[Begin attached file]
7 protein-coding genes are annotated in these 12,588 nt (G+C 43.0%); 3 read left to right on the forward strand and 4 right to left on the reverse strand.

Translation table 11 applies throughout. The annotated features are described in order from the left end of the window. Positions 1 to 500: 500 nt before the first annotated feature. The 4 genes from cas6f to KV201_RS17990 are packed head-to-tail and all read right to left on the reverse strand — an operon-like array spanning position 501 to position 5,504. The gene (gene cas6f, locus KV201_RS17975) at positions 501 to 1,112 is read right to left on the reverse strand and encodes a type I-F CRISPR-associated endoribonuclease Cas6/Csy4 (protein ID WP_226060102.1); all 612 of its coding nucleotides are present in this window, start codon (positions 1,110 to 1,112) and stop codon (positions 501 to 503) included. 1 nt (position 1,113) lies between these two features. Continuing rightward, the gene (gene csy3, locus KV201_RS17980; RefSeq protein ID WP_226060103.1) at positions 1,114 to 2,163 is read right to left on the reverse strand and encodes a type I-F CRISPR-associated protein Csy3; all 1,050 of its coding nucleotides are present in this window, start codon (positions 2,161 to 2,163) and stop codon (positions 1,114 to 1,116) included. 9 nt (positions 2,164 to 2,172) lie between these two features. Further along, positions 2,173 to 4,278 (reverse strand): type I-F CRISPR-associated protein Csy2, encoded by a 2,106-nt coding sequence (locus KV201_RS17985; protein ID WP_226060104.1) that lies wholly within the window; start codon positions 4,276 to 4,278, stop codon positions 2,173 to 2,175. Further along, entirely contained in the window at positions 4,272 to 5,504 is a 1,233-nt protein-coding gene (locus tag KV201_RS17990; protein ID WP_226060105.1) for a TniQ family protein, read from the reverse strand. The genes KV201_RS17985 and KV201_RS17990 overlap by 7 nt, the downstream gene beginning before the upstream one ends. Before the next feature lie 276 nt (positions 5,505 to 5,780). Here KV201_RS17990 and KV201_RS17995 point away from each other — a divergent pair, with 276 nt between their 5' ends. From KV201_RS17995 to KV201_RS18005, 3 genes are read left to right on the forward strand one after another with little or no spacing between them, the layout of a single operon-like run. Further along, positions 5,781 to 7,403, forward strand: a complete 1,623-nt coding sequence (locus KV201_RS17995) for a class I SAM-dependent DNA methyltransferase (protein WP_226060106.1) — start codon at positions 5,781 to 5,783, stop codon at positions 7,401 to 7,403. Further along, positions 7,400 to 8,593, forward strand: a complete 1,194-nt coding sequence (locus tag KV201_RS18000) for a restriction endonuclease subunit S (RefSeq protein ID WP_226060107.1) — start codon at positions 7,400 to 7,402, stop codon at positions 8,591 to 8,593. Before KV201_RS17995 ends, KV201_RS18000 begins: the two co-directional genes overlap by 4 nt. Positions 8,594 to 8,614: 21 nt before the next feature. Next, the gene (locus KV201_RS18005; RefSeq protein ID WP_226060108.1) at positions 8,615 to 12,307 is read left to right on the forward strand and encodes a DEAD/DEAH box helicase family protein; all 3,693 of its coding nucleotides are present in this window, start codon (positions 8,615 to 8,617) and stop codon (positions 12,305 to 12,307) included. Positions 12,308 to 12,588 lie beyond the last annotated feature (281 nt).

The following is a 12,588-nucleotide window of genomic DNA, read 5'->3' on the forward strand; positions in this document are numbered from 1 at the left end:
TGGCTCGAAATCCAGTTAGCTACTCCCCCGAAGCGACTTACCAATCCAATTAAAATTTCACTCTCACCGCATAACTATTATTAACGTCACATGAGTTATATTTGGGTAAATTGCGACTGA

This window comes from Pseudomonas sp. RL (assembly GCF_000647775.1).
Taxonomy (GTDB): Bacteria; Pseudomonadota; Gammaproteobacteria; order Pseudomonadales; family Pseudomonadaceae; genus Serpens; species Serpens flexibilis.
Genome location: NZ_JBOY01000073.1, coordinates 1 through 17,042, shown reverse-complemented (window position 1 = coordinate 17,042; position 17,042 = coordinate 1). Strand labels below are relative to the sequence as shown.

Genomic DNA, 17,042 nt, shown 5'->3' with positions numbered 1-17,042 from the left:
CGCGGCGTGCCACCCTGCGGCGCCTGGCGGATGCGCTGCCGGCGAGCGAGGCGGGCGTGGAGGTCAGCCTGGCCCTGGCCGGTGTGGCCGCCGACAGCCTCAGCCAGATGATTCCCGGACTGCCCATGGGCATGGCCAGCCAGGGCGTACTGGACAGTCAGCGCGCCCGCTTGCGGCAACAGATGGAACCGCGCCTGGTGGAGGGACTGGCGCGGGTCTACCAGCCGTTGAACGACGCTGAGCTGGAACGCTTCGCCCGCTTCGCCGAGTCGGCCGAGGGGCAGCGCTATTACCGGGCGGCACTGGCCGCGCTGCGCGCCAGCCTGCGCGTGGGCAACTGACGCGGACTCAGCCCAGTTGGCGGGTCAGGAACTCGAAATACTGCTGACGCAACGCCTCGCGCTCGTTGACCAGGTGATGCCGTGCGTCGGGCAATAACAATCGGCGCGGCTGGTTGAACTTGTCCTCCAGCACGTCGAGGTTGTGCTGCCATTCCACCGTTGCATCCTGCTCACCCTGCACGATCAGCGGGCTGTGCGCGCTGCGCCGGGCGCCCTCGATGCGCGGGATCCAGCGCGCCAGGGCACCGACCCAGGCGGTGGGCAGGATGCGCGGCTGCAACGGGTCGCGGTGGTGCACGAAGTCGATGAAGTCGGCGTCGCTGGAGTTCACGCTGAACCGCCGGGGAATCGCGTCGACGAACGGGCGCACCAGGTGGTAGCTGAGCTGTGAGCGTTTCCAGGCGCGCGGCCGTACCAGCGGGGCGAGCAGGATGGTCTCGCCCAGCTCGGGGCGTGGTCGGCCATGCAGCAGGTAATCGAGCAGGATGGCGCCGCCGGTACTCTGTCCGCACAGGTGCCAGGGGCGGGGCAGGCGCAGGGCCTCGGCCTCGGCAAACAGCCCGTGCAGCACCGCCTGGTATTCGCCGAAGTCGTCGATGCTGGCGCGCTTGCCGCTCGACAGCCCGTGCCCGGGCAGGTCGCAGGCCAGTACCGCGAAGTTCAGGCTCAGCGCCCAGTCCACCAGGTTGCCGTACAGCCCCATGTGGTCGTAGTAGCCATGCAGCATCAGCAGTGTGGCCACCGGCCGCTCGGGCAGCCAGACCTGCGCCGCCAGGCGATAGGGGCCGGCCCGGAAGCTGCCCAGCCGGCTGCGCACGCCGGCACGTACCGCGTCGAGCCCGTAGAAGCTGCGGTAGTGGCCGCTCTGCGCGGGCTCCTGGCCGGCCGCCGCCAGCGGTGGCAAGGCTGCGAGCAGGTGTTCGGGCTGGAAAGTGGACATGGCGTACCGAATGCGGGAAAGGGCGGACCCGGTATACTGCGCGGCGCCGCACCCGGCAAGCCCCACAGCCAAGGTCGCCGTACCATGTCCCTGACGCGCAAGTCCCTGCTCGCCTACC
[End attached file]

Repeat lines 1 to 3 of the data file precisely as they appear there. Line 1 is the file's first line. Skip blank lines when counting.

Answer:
7 protein-coding genes are annotated in these 12,588 nt (G+C 43.0%); 3 read left to right on the forward strand and 4 right to left on the reverse strand.

Translation table 11 applies throughout. The annotated features are described in order from the left end of the window. Positions 1 to 500: 500 nt before the first annotated feature. The 4 genes from cas6f to KV201_RS17990 are packed head-to-tail and all read right to left on the reverse strand — an operon-like array spanning position 501 to position 5,504. The gene (gene cas6f, locus KV201_RS17975) at positions 501 to 1,112 is read right to left on the reverse strand and encodes a type I-F CRISPR-associated endoribonuclease Cas6/Csy4 (protein ID WP_226060102.1); all 612 of its coding nucleotides are present in this window, start codon (positions 1,110 to 1,112) and stop codon (positions 501 to 503) included. 1 nt (position 1,113) lies between these two features. Continuing rightward, the gene (gene csy3, locus KV201_RS17980; RefSeq protein ID WP_226060103.1) at positions 1,114 to 2,163 is read right to left on the reverse strand and encodes a type I-F CRISPR-associated protein Csy3; all 1,050 of its coding nucleotides are present in this window, start codon (positions 2,161 to 2,163) and stop codon (positions 1,114 to 1,116) included. 9 nt (positions 2,164 to 2,172) lie between these two features. Further along, positions 2,173 to 4,278 (reverse strand): type I-F CRISPR-associated protein Csy2, encoded by a 2,106-nt coding sequence (locus KV201_RS17985; protein ID WP_226060104.1) that lies wholly within the window; start codon positions 4,276 to 4,278, stop codon positions 2,173 to 2,175. Further along, entirely contained in the window at positions 4,272 to 5,504 is a 1,233-nt protein-coding gene (locus tag KV201_RS17990; protein ID WP_226060105.1) for a TniQ family protein, read from the reverse strand. The genes KV201_RS17985 and KV201_RS17990 overlap by 7 nt, the downstream gene beginning before the upstream one ends. Before the next feature lie 276 nt (positions 5,505 to 5,780). Here KV201_RS17990 and KV201_RS17995 point away from each other — a divergent pair, with 276 nt between their 5' ends. From KV201_RS17995 to KV201_RS18005, 3 genes are read left to right on the forward strand one after another with little or no spacing between them, the layout of a single operon-like run. Further along, positions 5,781 to 7,403, forward strand: a complete 1,623-nt coding sequence (locus KV201_RS17995) for a class I SAM-dependent DNA methyltransferase (protein WP_226060106.1) — start codon at positions 5,781 to 5,783, stop codon at positions 7,401 to 7,403. Further along, positions 7,400 to 8,593, forward strand: a complete 1,194-nt coding sequence (locus tag KV201_RS18000) for a restriction endonuclease subunit S (RefSeq protein ID WP_226060107.1) — start codon at positions 7,400 to 7,402, stop codon at positions 8,591 to 8,593. Before KV201_RS17995 ends, KV201_RS18000 begins: the two co-directional genes overlap by 4 nt. Positions 8,594 to 8,614: 21 nt before the next feature. Next, the gene (locus KV201_RS18005; RefSeq protein ID WP_226060108.1) at positions 8,615 to 12,307 is read left to right on the forward strand and encodes a DEAD/DEAH box helicase family protein; all 3,693 of its coding nucleotides are present in this window, start codon (positions 8,615 to 8,617) and stop codon (positions 12,305 to 12,307) included. Positions 12,308 to 12,588 lie beyond the last annotated feature (281 nt).

The following is a 12,588-nucleotide window of genomic DNA, read 5'->3' on the forward strand; positions in this document are numbered from 1 at the left end: